Our contact information is 1-800-RUNAWAY (786-2929); www.1800runaway.org (click on the chat button).
      If you are at risk of any danger or feeling unsafe, we encourage you to reach out to 911 or seek emergency assistance immediately.
      Be safe,
      NRS

  • #81
    I've been on this page several times. And still not getting a straight answer. I am asking this for a friend bc he is too scared of what will happened if he posts on here. His questions are.
    can you move out at 17 without parents permission when he is adopted?
    he recently got in trouble with him and his brother and his parents threw away there beds and went to the extent and rip out there carpet and him and his brother were sleeping on that hard scruffy wood boards with a blanket as there beds. can he take this to a court to get emancipated. Isthat enough? He now sleeps onthe couch and the brothers sleeps on a mattress but he was upset that his parents would not by them a bed bcthey didnot haveenough money but they went to Alaska so there for they did have money but did not care.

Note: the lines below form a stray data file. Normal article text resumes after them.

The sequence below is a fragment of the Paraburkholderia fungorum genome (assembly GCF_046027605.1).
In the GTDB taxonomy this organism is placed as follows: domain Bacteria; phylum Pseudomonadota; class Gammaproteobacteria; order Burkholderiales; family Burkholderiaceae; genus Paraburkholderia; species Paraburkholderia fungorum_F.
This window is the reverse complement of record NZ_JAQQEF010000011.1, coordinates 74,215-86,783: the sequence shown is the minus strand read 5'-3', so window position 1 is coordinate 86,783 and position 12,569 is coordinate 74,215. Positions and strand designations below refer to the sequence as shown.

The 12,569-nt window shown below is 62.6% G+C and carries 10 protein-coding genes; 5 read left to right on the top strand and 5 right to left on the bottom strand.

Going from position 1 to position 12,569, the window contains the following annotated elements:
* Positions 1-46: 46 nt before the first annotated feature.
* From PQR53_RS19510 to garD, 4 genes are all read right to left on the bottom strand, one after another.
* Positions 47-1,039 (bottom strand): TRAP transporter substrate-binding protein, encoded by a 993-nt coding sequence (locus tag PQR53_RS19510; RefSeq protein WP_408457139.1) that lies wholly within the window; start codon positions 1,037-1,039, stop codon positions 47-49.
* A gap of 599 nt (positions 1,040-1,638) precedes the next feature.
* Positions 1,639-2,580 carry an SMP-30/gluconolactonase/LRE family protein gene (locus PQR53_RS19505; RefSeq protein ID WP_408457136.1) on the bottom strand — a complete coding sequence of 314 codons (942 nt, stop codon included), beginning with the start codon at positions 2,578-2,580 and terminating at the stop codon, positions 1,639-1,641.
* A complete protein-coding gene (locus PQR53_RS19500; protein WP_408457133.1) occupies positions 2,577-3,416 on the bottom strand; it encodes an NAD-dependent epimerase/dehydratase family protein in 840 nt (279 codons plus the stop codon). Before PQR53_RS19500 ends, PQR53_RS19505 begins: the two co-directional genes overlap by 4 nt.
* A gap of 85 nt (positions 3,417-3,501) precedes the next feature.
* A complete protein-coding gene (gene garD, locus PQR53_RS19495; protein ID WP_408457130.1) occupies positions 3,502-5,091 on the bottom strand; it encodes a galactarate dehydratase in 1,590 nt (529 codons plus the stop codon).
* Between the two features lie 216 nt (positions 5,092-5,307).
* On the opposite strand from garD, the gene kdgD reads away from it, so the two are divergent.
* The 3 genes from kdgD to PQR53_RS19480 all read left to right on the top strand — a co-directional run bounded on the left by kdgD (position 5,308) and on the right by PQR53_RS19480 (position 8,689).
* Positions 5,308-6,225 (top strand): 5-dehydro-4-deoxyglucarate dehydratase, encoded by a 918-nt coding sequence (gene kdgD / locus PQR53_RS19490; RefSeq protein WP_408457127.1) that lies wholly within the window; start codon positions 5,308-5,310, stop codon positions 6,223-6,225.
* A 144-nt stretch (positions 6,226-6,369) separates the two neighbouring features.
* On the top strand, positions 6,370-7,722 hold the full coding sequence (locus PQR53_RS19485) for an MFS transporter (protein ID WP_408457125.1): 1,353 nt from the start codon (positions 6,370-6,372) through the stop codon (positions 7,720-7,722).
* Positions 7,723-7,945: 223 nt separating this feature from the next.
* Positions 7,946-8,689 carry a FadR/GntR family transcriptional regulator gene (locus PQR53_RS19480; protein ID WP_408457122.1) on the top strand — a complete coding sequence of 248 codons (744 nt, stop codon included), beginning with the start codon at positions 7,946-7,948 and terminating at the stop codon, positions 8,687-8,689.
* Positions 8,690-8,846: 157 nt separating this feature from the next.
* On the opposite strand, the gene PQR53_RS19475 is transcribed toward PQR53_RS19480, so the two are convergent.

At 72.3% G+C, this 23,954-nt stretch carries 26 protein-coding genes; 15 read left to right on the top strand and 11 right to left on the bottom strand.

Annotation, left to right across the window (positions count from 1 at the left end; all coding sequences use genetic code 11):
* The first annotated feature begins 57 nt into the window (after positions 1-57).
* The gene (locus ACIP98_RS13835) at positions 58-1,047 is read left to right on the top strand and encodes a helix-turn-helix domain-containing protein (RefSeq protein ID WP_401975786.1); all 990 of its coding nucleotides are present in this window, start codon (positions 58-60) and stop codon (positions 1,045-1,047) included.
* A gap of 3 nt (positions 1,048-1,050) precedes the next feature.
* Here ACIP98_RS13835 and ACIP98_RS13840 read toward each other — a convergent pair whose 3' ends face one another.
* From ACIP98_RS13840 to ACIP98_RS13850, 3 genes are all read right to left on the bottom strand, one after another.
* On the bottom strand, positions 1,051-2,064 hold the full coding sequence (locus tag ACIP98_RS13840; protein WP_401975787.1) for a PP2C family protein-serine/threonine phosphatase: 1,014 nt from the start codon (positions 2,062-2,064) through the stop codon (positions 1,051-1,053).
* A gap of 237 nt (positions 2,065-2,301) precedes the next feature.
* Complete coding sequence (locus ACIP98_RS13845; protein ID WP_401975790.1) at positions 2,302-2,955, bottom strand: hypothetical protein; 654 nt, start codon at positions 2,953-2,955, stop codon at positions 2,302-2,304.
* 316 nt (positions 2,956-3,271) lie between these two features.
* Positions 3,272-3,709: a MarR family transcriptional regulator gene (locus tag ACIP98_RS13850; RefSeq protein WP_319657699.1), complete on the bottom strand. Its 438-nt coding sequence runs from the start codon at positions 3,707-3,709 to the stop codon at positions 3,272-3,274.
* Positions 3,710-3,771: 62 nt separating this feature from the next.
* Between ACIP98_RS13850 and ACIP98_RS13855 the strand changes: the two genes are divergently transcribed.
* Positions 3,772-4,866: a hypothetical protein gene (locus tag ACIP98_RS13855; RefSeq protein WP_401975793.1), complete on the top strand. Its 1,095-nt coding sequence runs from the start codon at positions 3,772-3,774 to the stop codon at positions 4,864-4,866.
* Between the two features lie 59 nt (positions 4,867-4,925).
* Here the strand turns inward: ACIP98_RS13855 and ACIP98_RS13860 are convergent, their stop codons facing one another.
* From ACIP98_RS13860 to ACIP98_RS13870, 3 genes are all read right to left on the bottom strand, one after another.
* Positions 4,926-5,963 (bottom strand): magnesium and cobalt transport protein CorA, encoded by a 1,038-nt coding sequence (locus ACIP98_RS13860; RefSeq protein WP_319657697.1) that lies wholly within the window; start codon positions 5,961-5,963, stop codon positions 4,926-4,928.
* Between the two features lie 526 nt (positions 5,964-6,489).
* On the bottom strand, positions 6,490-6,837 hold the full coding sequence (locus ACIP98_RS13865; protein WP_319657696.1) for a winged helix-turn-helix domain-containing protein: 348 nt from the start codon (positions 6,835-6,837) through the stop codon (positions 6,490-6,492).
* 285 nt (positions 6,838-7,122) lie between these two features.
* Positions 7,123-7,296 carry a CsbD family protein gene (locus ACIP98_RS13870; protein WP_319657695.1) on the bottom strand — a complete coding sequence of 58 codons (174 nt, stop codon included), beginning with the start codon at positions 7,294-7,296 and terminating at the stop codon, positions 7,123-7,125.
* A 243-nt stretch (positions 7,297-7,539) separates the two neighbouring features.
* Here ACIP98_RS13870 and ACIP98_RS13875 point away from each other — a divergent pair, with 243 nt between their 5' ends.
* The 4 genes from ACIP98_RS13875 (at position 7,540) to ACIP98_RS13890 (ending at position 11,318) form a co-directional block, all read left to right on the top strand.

can you move out and live with a friend over 19 he gets steady paychecks and saves money too from what he told me. But hewants to do that and live with his friend bc of that and other familyreasons

    Comment


    • ccsmod15
      ccsmod15 commented
      Editing a comment
      First of all, that sounds like a difficult situation for your friend to be in. It’s great that you are reaching out for him.